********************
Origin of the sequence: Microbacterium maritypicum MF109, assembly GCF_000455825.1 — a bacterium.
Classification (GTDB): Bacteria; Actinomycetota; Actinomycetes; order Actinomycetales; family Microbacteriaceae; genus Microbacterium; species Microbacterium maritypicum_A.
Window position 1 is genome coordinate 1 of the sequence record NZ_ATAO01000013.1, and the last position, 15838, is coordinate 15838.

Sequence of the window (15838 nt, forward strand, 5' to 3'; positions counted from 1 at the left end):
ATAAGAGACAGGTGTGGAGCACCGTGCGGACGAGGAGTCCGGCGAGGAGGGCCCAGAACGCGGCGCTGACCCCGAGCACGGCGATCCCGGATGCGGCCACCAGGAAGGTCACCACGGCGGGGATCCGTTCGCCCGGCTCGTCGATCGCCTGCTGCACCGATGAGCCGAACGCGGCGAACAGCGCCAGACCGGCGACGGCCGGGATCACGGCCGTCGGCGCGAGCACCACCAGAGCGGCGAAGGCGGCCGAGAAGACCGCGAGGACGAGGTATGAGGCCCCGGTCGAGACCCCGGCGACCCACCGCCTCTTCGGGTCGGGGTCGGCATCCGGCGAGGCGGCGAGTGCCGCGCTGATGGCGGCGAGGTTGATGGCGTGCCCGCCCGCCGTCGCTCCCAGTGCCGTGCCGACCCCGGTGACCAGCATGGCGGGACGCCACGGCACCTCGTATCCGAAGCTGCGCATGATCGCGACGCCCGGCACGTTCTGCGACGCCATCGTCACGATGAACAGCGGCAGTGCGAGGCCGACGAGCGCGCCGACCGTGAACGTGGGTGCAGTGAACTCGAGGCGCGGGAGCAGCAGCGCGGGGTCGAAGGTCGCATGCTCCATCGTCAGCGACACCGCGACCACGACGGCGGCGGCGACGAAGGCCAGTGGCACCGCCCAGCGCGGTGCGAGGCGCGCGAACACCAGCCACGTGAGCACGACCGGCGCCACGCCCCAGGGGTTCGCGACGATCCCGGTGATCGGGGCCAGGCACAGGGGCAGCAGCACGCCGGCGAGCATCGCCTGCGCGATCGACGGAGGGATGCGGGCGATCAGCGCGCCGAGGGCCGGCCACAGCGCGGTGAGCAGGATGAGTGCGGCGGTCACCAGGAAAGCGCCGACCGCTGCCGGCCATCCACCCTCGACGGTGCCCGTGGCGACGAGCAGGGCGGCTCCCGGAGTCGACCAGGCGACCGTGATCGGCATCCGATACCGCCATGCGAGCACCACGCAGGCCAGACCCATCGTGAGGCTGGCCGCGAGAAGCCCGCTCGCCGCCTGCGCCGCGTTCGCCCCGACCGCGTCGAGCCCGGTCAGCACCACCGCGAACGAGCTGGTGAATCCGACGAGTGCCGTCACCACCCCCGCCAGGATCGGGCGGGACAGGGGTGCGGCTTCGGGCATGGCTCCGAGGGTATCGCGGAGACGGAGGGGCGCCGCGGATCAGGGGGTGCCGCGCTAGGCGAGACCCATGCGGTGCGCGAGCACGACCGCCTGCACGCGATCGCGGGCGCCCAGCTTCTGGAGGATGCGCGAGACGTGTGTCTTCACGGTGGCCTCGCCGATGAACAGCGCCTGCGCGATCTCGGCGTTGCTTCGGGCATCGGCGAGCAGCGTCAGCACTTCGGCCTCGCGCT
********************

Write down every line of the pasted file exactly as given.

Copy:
Origin of the sequence: Microbacterium maritypicum MF109, assembly GCF_000455825.1 — a bacterium.
Classification (GTDB): Bacteria; Actinomycetota; Actinomycetes; order Actinomycetales; family Microbacteriaceae; genus Microbacterium; species Microbacterium maritypicum_A.
Window position 1 is genome coordinate 1 of the sequence record NZ_ATAO01000013.1, and the last position, 15838, is coordinate 15838.

Sequence of the window (15838 nt, forward strand, 5' to 3'; positions counted from 1 at the left end):
ATAAGAGACAGGTGTGGAGCACCGTGCGGACGAGGAGTCCGGCGAGGAGGGCCCAGAACGCGGCGCTGACCCCGAGCACGGCGATCCCGGATGCGGCCACCAGGAAGGTCACCACGGCGGGGATCCGTTCGCCCGGCTCGTCGATCGCCTGCTGCACCGATGAGCCGAACGCGGCGAACAGCGCCAGACCGGCGACGGCCGGGATCACGGCCGTCGGCGCGAGCACCACCAGAGCGGCGAAGGCGGCCGAGAAGACCGCGAGGACGAGGTATGAGGCCCCGGTCGAGACCCCGGCGACCCACCGCCTCTTCGGGTCGGGGTCGGCATCCGGCGAGGCGGCGAGTGCCGCGCTGATGGCGGCGAGGTTGATGGCGTGCCCGCCCGCCGTCGCTCCCAGTGCCGTGCCGACCCCGGTGACCAGCATGGCGGGACGCCACGGCACCTCGTATCCGAAGCTGCGCATGATCGCGACGCCCGGCACGTTCTGCGACGCCATCGTCACGATGAACAGCGGCAGTGCGAGGCCGACGAGCGCGCCGACCGTGAACGTGGGTGCAGTGAACTCGAGGCGCGGGAGCAGCAGCGCGGGGTCGAAGGTCGCATGCTCCATCGTCAGCGACACCGCGACCACGACGGCGGCGGCGACGAAGGCCAGTGGCACCGCCCAGCGCGGTGCGAGGCGCGCGAACACCAGCCACGTGAGCACGACCGGCGCCACGCCCCAGGGGTTCGCGACGATCCCGGTGATCGGGGCCAGGCACAGGGGCAGCAGCACGCCGGCGAGCATCGCCTGCGCGATCGACGGAGGGATGCGGGCGATCAGCGCGCCGAGGGCCGGCCACAGCGCGGTGAGCAGGATGAGTGCGGCGGTCACCAGGAAAGCGCCGACCGCTGCCGGCCATCCACCCTCGACGGTGCCCGTGGCGACGAGCAGGGCGGCTCCCGGAGTCGACCAGGCGACCGTGATCGGCATCCGATACCGCCATGCGAGCACCACGCAGGCCAGACCCATCGTGAGGCTGGCCGCGAGAAGCCCGCTCGCCGCCTGCGCCGCGTTCGCCCCGACCGCGTCGAGCCCGGTCAGCACCACCGCGAACGAGCTGGTGAATCCGACGAGTGCCGTCACCACCCCCGCCAGGATCGGGCGGGACAGGGGTGCGGCTTCGGGCATGGCTCCGAGGGTATCGCGGAGACGGAGGGGCGCCGCGGATCAGGGGGTGCCGCGCTAGGCGAGACCCATGCGGTGCGCGAGCACGACCGCCTGCACGCGATCGCGGGCGCCCAGCTTCTGGAGGATGCGCGAGACGTGTGTCTTCACGGTGGCCTCGCCGATGAACAGCGCCTGCGCGATCTCGGCGTTGCTTCGGGCATCGGCGAGCAGCGTCAGCACTTCGGCCTCGCGCT